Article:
Video

Video US Carriers Suspend Travel to Israel

The United States is prohibiting American carriers from flying to Israel's airport in Tel Aviv for 24 hours, because of rising violence between Israel and Hamas militants. The action was announced on Tuesday, after a rocket fired by Hamas militants in the Gaza Strip landed near the airport. As VOA's Carolyn Presutti tells us, international officials soon may have to determine which combat zones are too dangerous for commercial flights.
Video

Video NASA Focuses on Earth-Like Planets

For decades, looking for life elsewhere in the universe meant listening for signals that could be from distant civilizations. But recent breakthroughs in space technology refocused some of that effort toward finding planets that may harbor life, even in its primitive form. VOA’s George Putic reports on a recent panel discussion at NASA’s headquarters, in Washington.
Video

Video IAEA: Iran Turns its Enriched Uranium Into Less Harmful Form

Iran has converted its stockpiles of enriched uranium into a less dangerous form that is more difficult to use for nuclear weapons, according to the United Nations’ Atomic Energy Agency. The move complies with an interim deal reached with Western powers on Iran's nuclear program last year, in exchange for easing of sanctions. Henry Ridgwell reports for VOA from London.
Video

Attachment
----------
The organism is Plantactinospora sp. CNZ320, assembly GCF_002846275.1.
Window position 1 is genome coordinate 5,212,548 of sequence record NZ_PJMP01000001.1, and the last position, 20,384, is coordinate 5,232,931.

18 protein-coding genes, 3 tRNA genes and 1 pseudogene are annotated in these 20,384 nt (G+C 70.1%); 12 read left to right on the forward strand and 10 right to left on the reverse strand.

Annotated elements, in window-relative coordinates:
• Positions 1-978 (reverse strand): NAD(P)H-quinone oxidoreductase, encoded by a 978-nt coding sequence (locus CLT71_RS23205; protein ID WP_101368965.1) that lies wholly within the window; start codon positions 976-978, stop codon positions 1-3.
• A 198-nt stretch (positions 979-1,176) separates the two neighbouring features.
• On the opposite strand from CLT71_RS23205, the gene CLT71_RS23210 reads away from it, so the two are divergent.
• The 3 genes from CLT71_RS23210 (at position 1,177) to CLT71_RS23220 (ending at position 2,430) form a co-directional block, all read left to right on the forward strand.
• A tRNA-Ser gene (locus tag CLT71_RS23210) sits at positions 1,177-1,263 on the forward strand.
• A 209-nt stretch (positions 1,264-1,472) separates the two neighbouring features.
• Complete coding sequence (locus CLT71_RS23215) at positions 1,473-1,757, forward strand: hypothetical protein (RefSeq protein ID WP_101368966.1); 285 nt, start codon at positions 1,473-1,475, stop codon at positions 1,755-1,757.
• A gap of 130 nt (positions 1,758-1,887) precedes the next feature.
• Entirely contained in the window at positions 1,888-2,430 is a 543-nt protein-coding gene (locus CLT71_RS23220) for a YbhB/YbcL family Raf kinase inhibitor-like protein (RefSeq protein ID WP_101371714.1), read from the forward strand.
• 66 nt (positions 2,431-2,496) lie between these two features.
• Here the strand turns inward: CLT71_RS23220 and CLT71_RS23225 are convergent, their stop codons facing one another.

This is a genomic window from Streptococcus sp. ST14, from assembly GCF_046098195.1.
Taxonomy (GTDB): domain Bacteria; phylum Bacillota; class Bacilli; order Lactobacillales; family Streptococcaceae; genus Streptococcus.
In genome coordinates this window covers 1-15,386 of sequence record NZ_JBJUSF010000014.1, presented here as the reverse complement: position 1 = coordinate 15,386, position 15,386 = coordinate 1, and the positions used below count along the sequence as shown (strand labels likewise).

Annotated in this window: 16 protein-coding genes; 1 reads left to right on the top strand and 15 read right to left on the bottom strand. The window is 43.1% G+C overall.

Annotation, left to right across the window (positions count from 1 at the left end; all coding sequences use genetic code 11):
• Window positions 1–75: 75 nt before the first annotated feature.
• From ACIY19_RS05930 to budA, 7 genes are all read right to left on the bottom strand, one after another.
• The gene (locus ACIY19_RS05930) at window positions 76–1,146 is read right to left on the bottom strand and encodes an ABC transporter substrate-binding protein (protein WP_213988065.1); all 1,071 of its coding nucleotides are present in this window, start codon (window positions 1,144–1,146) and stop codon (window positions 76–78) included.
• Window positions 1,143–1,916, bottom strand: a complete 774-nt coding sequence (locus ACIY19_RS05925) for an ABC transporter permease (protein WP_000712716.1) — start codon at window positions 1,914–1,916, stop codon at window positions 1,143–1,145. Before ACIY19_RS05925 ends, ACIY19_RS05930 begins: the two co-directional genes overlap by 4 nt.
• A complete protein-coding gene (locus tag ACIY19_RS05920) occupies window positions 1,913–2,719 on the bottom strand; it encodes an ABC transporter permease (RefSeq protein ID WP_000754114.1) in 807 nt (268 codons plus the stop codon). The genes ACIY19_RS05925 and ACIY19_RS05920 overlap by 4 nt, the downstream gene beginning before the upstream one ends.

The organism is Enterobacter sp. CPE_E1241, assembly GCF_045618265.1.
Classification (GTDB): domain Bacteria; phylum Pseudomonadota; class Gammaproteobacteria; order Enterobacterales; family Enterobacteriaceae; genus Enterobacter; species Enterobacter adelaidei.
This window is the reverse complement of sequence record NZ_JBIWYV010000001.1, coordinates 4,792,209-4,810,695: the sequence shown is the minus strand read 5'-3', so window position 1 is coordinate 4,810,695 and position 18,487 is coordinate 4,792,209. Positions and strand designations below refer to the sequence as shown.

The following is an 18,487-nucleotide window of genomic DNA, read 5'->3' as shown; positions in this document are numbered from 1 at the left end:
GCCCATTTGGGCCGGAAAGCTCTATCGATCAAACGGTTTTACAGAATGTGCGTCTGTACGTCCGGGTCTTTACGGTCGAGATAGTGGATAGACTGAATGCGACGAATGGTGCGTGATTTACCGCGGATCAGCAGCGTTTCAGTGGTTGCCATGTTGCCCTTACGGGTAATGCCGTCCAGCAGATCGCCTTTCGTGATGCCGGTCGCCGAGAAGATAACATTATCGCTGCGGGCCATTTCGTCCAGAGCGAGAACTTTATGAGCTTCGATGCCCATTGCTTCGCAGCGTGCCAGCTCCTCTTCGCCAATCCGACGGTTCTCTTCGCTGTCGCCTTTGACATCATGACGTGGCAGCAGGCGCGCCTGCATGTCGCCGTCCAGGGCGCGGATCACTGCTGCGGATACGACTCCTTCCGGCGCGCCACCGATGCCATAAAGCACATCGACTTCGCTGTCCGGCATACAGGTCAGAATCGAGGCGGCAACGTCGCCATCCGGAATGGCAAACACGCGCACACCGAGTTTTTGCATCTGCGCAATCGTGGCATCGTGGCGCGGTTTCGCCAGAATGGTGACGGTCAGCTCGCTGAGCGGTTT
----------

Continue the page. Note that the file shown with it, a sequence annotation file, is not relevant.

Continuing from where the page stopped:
Video Relic of Saint Draws Catholics Worried About Immigration Issue

A Roman Catholic saint who is a figure of devotion for those crossing the border into the United States is attracting believers concerned about the plight of undocumented immigrants. Mike O'Sullivan reports from Los Angeles, where a relic of Saint Toribio has drawn thousands to local churches.
Video

Video US Awards Medal of Honor for Heroics in Bloodiest of Afghan Battles

U.S. combat troops are withdrawing from Afghanistan, on pace to leave the country by the end of this year. But on Monday, U.S. President Barack Obama took time to honor a soldier whose actions while under fire in Afghanistan earned him the Medal of Honor. VOA's Jeff Seldin has more from the Pentagon.
Video

Video Ukraine Rebels Surrender MH17 Black Boxes

After days of negotiations, a senior separatist leader handed over two black boxes from an airliner downed over eastern Ukraine to Malaysian experts early Tuesday. While on Monday, the U.N. Security Council unanimously demanded that armed groups controlling the crash site allow safe and unrestricted access to the wreckage.
Video

Video In Cambodia, HIV Diagnosis Brings Deadly Shame

Although HIV/AIDS is now a treatable condition, a positive diagnosis is still a life altering experience. In Cambodia, people living with HIV are often disowned by friends, family and the community. This humiliation can be unbearable. We bring you one Cambodian woman’s struggle to overcome a life tragedy and her own HIV positive diagnosis.
Video

Video Nature of Space Exploration Enters New Age

Forty-five years ago this month, the first humans walked on the moon. It was during an era of the space race between the United States and the Soviet Union. World politics have changed since then and -- as Elizabeth Lee reports -- so has the nature of space exploration.

AppleAndroid